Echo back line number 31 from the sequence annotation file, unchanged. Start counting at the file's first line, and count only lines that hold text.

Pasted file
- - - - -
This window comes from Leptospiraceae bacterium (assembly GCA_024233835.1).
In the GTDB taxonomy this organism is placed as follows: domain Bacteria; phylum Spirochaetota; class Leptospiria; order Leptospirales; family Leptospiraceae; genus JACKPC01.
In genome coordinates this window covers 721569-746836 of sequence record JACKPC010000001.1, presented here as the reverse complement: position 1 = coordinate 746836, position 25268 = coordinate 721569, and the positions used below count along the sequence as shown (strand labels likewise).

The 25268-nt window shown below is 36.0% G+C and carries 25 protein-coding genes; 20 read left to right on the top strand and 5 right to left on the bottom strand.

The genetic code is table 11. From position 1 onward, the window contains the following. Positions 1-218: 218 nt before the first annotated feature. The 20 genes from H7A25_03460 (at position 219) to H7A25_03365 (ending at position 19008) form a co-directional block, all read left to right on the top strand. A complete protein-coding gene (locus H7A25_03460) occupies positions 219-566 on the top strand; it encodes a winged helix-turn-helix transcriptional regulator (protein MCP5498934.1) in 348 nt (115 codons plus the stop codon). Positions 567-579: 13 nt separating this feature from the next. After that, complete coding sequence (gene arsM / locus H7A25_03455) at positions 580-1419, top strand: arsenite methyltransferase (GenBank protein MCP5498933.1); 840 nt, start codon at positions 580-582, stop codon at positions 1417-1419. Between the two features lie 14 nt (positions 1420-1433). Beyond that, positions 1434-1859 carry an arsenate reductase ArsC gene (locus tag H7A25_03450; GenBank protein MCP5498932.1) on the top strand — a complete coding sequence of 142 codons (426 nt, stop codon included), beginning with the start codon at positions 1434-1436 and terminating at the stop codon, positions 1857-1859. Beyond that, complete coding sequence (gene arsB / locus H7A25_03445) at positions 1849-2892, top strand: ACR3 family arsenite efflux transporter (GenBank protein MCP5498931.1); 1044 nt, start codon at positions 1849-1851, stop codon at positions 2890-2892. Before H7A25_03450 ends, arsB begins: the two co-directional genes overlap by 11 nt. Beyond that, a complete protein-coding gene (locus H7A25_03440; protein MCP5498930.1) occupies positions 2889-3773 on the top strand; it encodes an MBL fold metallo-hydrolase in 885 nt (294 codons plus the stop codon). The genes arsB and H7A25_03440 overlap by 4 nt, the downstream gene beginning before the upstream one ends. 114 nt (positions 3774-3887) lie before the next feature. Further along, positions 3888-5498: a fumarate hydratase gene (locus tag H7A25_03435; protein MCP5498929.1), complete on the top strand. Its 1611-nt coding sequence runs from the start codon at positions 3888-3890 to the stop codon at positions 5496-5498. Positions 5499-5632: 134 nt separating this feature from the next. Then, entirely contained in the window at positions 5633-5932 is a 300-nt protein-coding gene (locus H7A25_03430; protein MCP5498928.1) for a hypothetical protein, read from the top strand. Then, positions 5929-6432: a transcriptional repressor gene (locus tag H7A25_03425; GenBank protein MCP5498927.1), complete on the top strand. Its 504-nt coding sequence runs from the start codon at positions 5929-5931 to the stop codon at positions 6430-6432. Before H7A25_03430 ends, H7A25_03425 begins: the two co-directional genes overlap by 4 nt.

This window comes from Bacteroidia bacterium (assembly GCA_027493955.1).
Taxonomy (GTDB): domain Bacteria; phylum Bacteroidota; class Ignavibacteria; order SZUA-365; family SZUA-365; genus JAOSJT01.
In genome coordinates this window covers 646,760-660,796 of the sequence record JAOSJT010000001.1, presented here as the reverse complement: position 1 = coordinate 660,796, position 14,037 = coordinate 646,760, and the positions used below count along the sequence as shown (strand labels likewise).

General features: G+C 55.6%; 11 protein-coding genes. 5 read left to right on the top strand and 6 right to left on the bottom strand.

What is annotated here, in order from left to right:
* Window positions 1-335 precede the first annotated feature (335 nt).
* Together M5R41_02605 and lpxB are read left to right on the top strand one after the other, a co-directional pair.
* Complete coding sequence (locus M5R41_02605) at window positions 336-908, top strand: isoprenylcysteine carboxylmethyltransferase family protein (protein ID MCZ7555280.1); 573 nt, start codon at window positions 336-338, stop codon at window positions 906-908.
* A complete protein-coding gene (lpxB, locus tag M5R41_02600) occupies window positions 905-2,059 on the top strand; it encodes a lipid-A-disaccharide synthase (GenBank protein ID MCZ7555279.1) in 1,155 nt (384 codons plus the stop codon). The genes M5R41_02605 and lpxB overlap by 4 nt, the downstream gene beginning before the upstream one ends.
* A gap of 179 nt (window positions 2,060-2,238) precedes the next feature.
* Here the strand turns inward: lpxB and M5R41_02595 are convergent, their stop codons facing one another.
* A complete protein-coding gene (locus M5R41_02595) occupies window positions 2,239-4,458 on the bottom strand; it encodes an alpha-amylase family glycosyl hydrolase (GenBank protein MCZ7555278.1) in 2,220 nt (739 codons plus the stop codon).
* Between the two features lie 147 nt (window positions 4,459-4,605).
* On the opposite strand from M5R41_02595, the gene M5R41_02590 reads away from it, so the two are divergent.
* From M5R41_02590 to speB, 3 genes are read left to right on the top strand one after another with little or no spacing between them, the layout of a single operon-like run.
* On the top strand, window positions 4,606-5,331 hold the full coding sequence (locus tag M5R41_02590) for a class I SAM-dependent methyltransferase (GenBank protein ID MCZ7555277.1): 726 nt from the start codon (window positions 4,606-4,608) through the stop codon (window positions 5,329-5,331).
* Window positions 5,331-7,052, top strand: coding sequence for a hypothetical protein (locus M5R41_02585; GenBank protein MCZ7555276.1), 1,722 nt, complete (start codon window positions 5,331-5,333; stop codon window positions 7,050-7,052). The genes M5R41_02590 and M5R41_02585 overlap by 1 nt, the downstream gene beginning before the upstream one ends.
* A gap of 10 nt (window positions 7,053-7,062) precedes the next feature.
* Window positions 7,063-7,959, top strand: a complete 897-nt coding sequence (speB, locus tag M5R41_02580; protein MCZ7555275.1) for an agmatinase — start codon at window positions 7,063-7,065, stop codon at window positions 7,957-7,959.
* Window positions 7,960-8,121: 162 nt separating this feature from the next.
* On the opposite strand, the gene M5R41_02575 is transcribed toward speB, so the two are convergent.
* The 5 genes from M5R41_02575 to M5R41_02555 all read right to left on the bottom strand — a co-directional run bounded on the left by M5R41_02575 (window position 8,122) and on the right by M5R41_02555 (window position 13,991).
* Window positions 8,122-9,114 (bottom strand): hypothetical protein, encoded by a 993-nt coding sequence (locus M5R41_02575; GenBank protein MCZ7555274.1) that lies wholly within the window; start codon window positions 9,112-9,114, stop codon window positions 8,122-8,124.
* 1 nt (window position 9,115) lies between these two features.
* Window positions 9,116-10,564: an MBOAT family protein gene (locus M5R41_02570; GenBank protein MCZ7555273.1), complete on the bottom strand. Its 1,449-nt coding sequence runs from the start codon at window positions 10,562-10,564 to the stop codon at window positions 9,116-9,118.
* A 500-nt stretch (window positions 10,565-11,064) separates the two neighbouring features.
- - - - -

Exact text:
* A 500-nt stretch (window positions 10,565-11,064) separates the two neighbouring features.